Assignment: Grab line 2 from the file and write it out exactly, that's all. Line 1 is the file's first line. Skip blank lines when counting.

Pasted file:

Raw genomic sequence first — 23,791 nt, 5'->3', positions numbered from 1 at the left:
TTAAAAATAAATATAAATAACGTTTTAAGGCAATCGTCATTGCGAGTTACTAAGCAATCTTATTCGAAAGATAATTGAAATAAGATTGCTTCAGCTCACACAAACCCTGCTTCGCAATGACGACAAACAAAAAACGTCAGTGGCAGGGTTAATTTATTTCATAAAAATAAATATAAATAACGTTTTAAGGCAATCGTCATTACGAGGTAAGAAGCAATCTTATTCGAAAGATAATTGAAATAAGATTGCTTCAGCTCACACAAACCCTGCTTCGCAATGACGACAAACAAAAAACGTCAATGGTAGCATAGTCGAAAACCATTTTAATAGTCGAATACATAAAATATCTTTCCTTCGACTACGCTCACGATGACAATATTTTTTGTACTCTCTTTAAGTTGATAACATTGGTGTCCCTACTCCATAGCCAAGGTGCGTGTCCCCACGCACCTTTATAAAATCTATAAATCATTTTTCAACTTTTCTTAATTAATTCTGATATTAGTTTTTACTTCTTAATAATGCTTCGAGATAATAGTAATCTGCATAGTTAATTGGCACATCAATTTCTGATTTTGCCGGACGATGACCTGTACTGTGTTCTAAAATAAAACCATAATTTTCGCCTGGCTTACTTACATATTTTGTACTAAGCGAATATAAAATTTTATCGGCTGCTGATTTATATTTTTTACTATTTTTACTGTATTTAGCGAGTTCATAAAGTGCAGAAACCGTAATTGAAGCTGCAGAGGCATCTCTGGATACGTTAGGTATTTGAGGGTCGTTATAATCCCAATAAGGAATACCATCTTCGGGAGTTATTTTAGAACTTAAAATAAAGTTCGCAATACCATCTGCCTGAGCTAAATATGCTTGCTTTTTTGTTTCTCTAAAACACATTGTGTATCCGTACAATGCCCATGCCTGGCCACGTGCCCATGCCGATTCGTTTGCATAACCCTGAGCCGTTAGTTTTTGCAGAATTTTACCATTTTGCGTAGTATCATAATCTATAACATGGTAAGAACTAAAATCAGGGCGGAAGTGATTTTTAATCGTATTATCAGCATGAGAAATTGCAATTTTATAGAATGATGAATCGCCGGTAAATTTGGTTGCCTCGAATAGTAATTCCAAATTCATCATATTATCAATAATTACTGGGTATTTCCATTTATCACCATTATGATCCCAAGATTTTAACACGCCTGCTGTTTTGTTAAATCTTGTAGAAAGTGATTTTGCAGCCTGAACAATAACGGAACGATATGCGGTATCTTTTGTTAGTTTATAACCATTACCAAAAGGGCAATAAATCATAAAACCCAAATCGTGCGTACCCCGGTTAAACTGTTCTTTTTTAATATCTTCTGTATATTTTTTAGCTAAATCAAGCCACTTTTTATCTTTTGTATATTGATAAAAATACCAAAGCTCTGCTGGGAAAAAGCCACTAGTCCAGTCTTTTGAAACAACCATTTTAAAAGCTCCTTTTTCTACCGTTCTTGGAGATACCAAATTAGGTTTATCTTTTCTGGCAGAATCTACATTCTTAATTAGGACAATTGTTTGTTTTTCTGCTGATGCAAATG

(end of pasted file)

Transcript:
TTAAAAATAAATATAAATAACGTTTTAAGGCAATCGTCATTGCGAGTTACTAAGCAATCTTATTCGAAAGATAATTGAAATAAGATTGCTTCAGCTCACACAAACCCTGCTTCGCAATGACGACAAACAAAAAACGTCAGTGGCAGGGTTAATTTATTTCATAAAAATAAATATAAATAACGTTTTAAGGCAATCGTCATTACGAGGTAAGAAGCAATCTTATTCGAAAGATAATTGAAATAAGATTGCTTCAGCTCACACAAACCCTGCTTCGCAATGACGACAAACAAAAAACGTCAATGGTAGCATAGTCGAAAACCATTTTAATAGTCGAATACATAAAATATCTTTCCTTCGACTACGCTCACGATGACAATATTTTTTGTACTCTCTTTAAGTTGATAACATTGGTGTCCCTACTCCATAGCCAAGGTGCGTGTCCCCACGCACCTTTATAAAATCTATAAATCATTTTTCAACTTTTCTTAATTAATTCTGATATTAGTTTTTACTTCTTAATAATGCTTCGAGATAATAGTAATCTGCATAGTTAATTGGCACATCAATTTCTGATTTTGCCGGACGATGACCTGTACTGTGTTCTAAAATAAAACCATAATTTTCGCCTGGCTTACTTACATATTTTGTACTAAGCGAATATAAAATTTTATCGGCTGCTGATTTATATTTTTTACTATTTTTACTGTATTTAGCGAGTTCATAAAGTGCAGAAACCGTAATTGAAGCTGCAGAGGCATCTCTGGATACGTTAGGTATTTGAGGGTCGTTATAATCCCAATAAGGAATACCATCTTCGGGAGTTATTTTAGAACTTAAAATAAAGTTCGCAATACCATCTGCCTGAGCTAAATATGCTTGCTTTTTTGTTTCTCTAAAACACATTGTGTATCCGTACAATGCCCATGCCTGGCCACGTGCCCATGCCGATTCGTTTGCATAACCCTGAGCCGTTAGTTTTTGCAGAATTTTACCATTTTGCGTAGTATCATAATCTATAACATGGTAAGAACTAAAATCAGGGCGGAAGTGATTTTTAATCGTATTATCAGCATGAGAAATTGCAATTTTATAGAATGATGAATCGCCGGTAAATTTGGTTGCCTCGAATAGTAATTCCAAATTCATCATATTATCAATAATTACTGGGTATTTCCATTTATCACCATTATGATCCCAAGATTTTAACACGCCTGCTGTTTTGTTAAATCTTGTAGAAAGTGATTTTGCAGCCTGAACAATAACGGAACGATATGCGGTATCTTTTGTTAGTTTATAACCATTACCAAAAGGGCAATAAATCATAAAACCCAAATCGTGCGTACCCCGGTTAAACTGTTCTTTTTTAATATCTTCTGTATATTTTTTAGCTAAATCAAGCCACTTTTTATCTTTTGTATATTGATAAAAATACCAAAGCTCTGCTGGGAAAAAGCCACTAGTCCAGTCTTTTGAAACAACCATTTTAAAAGCTCCTTTTTCTACCGTTCTTGGAGATACCAAATTAGGTTTATCTTTTCTGGCAGAATCTACATTCTTAATTAGGACAATTGTTTGTTTTTCTGCTGATGCAAATG